By that argument why bother excavating garbage pits, when temples and mausoleums are so much sexier? Well, because temples and mausoleums are consciously built by high status people to convey messages. Garbage (and by extension pollution) tell you things about everyone, including things they didn't think worthy of documenting but turn out to be interesting.

Comment: Re:And Microsoft 'saved' Apple... (Score 1) 106

It's news because it wasn't known before and it tells us a lot about Google that we've only had hints on before. It's also an interesting recap on the early days of Tesla. Tesla wouldn't be the first company that released (despite their best efforts, I'm not blaming them) overpriced underspec'd crap at the beginning that could have severely dented their future business, but it's often hard to remember that.

Remember the original iPhone? EDGE only? Required special SIM cards? Barely supported text messaging, and didn't support MMS messages at all? Didn't run third party apps at all? You don't? Nobody does? It's true!

Yet the iPhone survived all that and nobody remembers how awful the first version was. Turns out Tesla's original sedans were a similar story. I didn't know that. I thought they were always cutting edge.

Comment: Re:For the Conservation Crowd (Score 1) 579

by hey! (#49511535) Attached to: William Shatner Proposes $30 Billion Water Pipeline To California

Spoken like someone with absolutely no engineering experience. Engineering as a discipline has this impish habit delivering things most people never imagined possible. This misleads them into thinking that engineering can give them anything they can imagine, particularly if the concept seems simple to them.

Take the suggestion elsewhere in this discussion that water be piped from the Great Lakes to California. Nothing could be simpler in conception -- a 2000 mile long pipe. We've built oil pipelines longer than that. The longest crude oil pipeline in the world is the 2500 mile Druzhba pipeline from Russia to Germany, so a 2000 mile long water pipe should be a cinch, right?

Here we get to the place where engineering starts being a bitch. You see, it's one thing to imagine a cost-is-no-object project, but the truth is cost is the single most important limitation on water use. It does no good to supply water to California almond farmers if they have to sell their almonds at the same price/weight as gold to pay for it. We use a *lot* more water than oil, and we expect it to be way, way cheaper. The current spot price for crude oil is about $57 per barrel -- roughly $1.36/gallon. Agricultural users in California pay something like 3/10 of a penny a gallon -- roughly speaking they expect water to be about 500x cheaper per gallon than oil. If pumping adds a penny to the price per gallon to the price of crude oil, that's no big deal, less than 1%. Add a penny per gallon to the price of water and you've quadrupled your farmer's water cost.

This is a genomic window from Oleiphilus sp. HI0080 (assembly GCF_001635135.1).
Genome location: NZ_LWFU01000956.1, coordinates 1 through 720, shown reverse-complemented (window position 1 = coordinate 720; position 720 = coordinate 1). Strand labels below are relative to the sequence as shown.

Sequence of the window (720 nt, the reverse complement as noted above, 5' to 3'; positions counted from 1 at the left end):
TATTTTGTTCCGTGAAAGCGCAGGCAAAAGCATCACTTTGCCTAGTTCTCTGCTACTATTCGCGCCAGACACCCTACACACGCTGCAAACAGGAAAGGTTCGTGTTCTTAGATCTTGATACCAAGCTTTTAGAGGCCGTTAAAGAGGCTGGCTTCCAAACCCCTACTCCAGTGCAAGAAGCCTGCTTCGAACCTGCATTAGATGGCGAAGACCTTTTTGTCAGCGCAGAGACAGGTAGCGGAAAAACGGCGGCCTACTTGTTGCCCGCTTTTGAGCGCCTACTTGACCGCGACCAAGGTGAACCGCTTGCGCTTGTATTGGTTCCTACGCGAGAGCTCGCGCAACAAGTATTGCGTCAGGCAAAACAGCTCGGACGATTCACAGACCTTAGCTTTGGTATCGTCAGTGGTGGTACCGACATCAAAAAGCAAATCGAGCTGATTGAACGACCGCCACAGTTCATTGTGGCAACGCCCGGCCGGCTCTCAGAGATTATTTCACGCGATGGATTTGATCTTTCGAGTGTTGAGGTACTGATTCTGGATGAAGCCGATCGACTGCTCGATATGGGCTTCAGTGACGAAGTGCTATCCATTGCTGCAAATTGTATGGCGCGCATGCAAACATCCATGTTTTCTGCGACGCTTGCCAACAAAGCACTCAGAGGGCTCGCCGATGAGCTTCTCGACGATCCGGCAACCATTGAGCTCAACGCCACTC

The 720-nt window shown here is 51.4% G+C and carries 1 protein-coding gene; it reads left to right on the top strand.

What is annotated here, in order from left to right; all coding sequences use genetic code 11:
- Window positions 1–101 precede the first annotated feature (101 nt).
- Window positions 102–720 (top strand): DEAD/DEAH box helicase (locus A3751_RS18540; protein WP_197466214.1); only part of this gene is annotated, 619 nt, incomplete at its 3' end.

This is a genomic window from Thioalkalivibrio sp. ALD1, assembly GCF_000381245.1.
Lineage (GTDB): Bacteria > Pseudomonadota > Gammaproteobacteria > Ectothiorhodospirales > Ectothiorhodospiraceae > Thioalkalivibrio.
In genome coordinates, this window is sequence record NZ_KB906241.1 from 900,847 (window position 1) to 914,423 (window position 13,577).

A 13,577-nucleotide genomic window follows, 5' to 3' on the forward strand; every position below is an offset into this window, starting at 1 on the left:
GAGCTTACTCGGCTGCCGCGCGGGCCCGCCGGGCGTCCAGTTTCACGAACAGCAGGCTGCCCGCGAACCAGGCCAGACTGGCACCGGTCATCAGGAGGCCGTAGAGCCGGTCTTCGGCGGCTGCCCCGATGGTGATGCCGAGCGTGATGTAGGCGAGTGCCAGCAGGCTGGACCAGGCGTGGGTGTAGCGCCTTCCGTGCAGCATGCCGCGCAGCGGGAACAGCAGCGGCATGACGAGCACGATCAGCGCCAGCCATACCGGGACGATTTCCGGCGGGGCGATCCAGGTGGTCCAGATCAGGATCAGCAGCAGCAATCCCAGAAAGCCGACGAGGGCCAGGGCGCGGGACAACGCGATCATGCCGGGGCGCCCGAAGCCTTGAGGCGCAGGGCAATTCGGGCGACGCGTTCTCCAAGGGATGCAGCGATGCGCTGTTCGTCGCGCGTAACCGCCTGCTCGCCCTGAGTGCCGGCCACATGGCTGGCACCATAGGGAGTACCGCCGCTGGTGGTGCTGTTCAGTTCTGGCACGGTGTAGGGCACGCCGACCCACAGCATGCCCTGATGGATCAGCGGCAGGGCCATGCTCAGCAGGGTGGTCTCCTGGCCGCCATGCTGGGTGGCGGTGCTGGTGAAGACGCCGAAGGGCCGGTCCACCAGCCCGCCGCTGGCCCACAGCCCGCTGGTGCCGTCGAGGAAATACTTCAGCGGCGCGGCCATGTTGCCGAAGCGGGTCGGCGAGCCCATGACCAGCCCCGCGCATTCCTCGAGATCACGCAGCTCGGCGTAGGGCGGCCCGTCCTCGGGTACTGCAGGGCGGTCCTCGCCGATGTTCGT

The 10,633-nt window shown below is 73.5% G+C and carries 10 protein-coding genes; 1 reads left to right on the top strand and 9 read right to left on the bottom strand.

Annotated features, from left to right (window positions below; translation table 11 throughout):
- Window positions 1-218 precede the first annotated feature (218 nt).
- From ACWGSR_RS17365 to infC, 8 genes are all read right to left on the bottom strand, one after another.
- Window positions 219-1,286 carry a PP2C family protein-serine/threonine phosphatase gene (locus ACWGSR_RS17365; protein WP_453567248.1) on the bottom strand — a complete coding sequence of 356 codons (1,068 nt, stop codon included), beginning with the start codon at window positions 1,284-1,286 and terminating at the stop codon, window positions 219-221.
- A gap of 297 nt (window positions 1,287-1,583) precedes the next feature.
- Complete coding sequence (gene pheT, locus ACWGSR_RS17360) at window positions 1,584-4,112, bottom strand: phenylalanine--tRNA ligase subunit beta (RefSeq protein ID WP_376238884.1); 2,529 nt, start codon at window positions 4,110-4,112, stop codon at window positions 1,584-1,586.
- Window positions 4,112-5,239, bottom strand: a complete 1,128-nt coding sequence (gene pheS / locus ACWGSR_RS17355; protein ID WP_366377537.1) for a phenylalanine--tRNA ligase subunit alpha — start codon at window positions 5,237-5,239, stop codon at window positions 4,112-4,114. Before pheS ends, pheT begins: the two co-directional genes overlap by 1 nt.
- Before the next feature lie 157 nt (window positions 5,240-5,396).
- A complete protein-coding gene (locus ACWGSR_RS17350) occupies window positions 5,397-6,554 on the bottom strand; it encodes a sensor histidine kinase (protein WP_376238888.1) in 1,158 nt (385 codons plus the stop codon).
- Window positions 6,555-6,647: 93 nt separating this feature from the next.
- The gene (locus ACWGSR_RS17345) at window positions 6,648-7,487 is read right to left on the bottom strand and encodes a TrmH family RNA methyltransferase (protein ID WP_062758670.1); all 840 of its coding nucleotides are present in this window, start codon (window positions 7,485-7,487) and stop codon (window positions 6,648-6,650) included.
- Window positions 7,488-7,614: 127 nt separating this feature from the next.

A system that delivers water can be expensive to build, but it has to operate cheaply and reliably. That's why water systems engineers avoid pumps and rely on gravity to do most of the work of moving water. The longest water supply pipeline I know of is the Goldfields Water Supply Scheme, which transports water 330 miles with the aid of 20 pump stations. The economic justification for this project? To support gold mining. To give you an idea of how much expense was tolerated when the Goldfields system was built, it replaced a system where water was packed in by camel train. Today users there pay 7x as much per gallon as users in California do for water. Assuming the CA system could be operated for the same price, you could actually dispense with actually building the system. Raising the water price from $0.003 to $0.02 would reduce water consumption in California to sustainable rates -- even under drought conditions. It'd do so by causing agriculture to move out of state. Probably some population too.

365 Days of drinking Lo-Cal beer. = 1 Lite-year